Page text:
Federal agencies begin “fast track” process to help save drought-stricken Colorado River

Federal agencies begin “fast track” process to help save drought-stricken Colorado River


The U.S. Department of the Interior announced Friday that it had begun an “urgent” process to potentially change watershed operations. drought-stricken Colorado RiverLike Lake Mead and Lake Powell dropped to a terrifying new low.

He said that the Ministry of Interior will consider the possible actions that he has identified using federal authority Help keep water in Mead and Powell — two of the nation’s largest reservoirs — to limit the flow of water through Glen Canyon and Hoover Dams and prevent the dams from losing their hydroelectric power generation capacity.

According to the Bureau of Reclamation, hydropower from the two dams is distributed to customers in eight western states, and with each reservoir’s level dropping so low, experts fear they will stop generating electricity in the coming years.

The Colorado River system provides water and electricity to more than 40 million people in the West. But the river basin suffered because of the region Worst drought in 1200 years.

To avoid a full-blown crisis on the Colorado River, reclamation workers have been working for months with Western states, tribes, farmers and cities en masse, arbitrary reduction of water.

Negotiations have been long and contentious, but it remains unclear whether the states will be able to reach an agreement. If they don’t, Reclamation Commissioner Camille Towton said this summer the federal government will act on its own to save the river system from collapse.

Tuton reiterated at a recent virtual event that he prefers to negotiate with states, but that the Bureau is prepared to act on its own if necessary.

“I see our role in the pool to be part of the conversation, but we are responsible for our facilities,” Tuton said of the federal government. “As has been proven over the last 100 years, and maybe it’s being tested this year, the right way is to work with the states and the tribes to move forward. But we also take a realistic view of the real challenges that our organization has never seen in the history of this organization in the West.”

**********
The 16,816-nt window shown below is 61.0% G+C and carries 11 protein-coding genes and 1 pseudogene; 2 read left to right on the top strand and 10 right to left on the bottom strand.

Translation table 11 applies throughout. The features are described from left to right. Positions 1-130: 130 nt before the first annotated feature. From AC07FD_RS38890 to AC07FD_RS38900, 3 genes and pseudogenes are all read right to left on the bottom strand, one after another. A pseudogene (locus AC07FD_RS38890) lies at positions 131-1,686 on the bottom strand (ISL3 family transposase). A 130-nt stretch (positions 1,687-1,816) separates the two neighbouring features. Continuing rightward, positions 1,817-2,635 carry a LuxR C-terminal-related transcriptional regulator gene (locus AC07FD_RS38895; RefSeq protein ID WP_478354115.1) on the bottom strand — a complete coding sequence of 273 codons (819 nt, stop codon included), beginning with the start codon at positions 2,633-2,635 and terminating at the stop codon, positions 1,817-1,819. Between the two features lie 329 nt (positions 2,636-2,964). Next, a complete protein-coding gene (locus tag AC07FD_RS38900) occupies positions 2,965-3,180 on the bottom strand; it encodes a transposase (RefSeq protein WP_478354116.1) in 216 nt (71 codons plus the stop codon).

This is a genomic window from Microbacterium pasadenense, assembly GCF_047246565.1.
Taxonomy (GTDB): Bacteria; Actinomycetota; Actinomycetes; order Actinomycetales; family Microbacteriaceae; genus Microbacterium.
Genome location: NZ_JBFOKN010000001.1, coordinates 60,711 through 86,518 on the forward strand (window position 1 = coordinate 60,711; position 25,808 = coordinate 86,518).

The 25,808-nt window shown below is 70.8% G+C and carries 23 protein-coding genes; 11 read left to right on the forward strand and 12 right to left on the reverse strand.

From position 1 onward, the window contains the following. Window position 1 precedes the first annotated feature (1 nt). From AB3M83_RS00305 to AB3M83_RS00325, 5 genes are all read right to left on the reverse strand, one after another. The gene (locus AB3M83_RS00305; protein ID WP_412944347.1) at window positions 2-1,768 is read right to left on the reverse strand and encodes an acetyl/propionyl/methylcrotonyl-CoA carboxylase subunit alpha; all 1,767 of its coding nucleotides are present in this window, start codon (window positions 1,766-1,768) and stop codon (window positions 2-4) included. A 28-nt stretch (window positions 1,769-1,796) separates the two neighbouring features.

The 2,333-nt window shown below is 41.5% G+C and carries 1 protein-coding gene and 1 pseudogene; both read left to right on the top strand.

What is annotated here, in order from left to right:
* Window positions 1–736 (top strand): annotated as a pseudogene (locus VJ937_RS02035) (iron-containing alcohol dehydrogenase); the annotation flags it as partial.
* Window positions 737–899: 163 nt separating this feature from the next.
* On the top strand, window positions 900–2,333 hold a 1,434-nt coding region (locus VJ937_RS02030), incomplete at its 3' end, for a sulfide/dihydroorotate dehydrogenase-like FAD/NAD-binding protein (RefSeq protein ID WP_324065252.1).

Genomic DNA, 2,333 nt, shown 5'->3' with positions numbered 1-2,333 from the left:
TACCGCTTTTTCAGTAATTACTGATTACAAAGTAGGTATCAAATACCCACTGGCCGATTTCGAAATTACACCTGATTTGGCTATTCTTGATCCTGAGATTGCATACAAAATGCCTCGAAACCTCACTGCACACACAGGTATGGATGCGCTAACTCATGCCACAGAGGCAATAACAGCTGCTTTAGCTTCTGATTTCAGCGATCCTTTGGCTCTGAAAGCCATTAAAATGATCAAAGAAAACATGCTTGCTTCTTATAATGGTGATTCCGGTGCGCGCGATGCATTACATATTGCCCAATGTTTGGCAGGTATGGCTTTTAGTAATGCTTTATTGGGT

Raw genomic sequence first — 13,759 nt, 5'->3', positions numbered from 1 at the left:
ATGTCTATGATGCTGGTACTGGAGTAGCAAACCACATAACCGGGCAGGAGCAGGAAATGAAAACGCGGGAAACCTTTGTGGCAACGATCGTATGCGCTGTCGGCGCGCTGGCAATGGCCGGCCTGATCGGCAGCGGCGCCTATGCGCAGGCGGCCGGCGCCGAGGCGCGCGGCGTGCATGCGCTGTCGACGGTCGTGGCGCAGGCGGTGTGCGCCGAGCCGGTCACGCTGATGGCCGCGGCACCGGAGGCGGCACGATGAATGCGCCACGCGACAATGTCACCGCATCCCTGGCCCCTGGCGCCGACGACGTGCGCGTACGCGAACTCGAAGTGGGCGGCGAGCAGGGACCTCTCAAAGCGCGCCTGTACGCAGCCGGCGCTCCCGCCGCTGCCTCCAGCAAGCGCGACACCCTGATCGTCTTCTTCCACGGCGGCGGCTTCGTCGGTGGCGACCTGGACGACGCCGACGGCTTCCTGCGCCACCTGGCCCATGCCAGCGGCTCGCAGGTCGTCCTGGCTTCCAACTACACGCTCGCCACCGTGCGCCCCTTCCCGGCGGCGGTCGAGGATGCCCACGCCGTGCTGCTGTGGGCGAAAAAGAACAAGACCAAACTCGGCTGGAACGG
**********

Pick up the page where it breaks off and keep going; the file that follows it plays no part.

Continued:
A Colorado River expert told CNN that Interior’s announcement could prompt states to end ongoing negotiations — a reminder that the federal government can act on its own.

“To me, it means hopefully that there will be a consensus agreement that will make life a lot easier for the bureau and the Secretary of the Interior,” said Sarah Porter, director of the Kiel Center for Water Policy at Arizona State University. “This is certainly a sign that the bureau has not given up on unilateral action.”

Lisa Lien-Mager, a spokeswoman for the California Natural Resources Agency, said California is optimistic negotiations with other states, including Arizona and Nevada, “we recognize the need for our federal partners to prepare for actions that may be necessary to protect critical reservoir elevations.” ” if states cannot agree on water cuts.

Interior said Friday it will issue a notice of intent to the Bureau of Reclamation that Glen Canyon Dam may need to change its current operation and reduce its downstream releases, which could cause water levels in the Mead to drop further. This would be done to ensure that the Glen Canyon Dam could continue to operate and generate power.

It also may be necessary to limit the release of water downstream from the Hoover Dam itself “to protect the operation of the Hoover Dam, the integrity of the system, and the health and safety of the public.”

Hoover Dam in August.

Before beginning remediation measures, it will hold a public consultation until December 20 on three possible courses of action:

  • A version of the so-called “master compact” in which the states, tribes, cities and farmers of the Colorado River Basin agree on how much water can be saved by voluntary reductions to restore Lakes Mead and Powell.
  • Reservoir Options Plan, in which the federal government acts unilaterally and tells states how much water they need to cut to save the river system.
  • A “no action” option where current agreements governing operations at Glen Canyon and Hoover Dam continue

Porter said that while “no action” is the alternative standard in federal environmental impact statements, it might be useful to include it in Interior to show how devastating a lack of action can be to a river system.

“We’re in danger of a dead pool,” Porter said. “The bureau is committed to keeping that front and center.”

A draft of the changes will be released in the spring of next year, according to the bureau, a final decision will be made by the end of the summer. The decision will take effect for the next water year, which begins in the fall of 2023.

“We are prepared to take the swift and decisive action necessary to protect the Colorado River system and all that depend on it,” Interior Secretary Deb Holland said in a statement Friday. “Revising the current interim operating guidelines for Glen Canyon and Hoover Dams is one of many important departmental efforts underway to better protect the system in light of rapidly changing conditions in the basin.”

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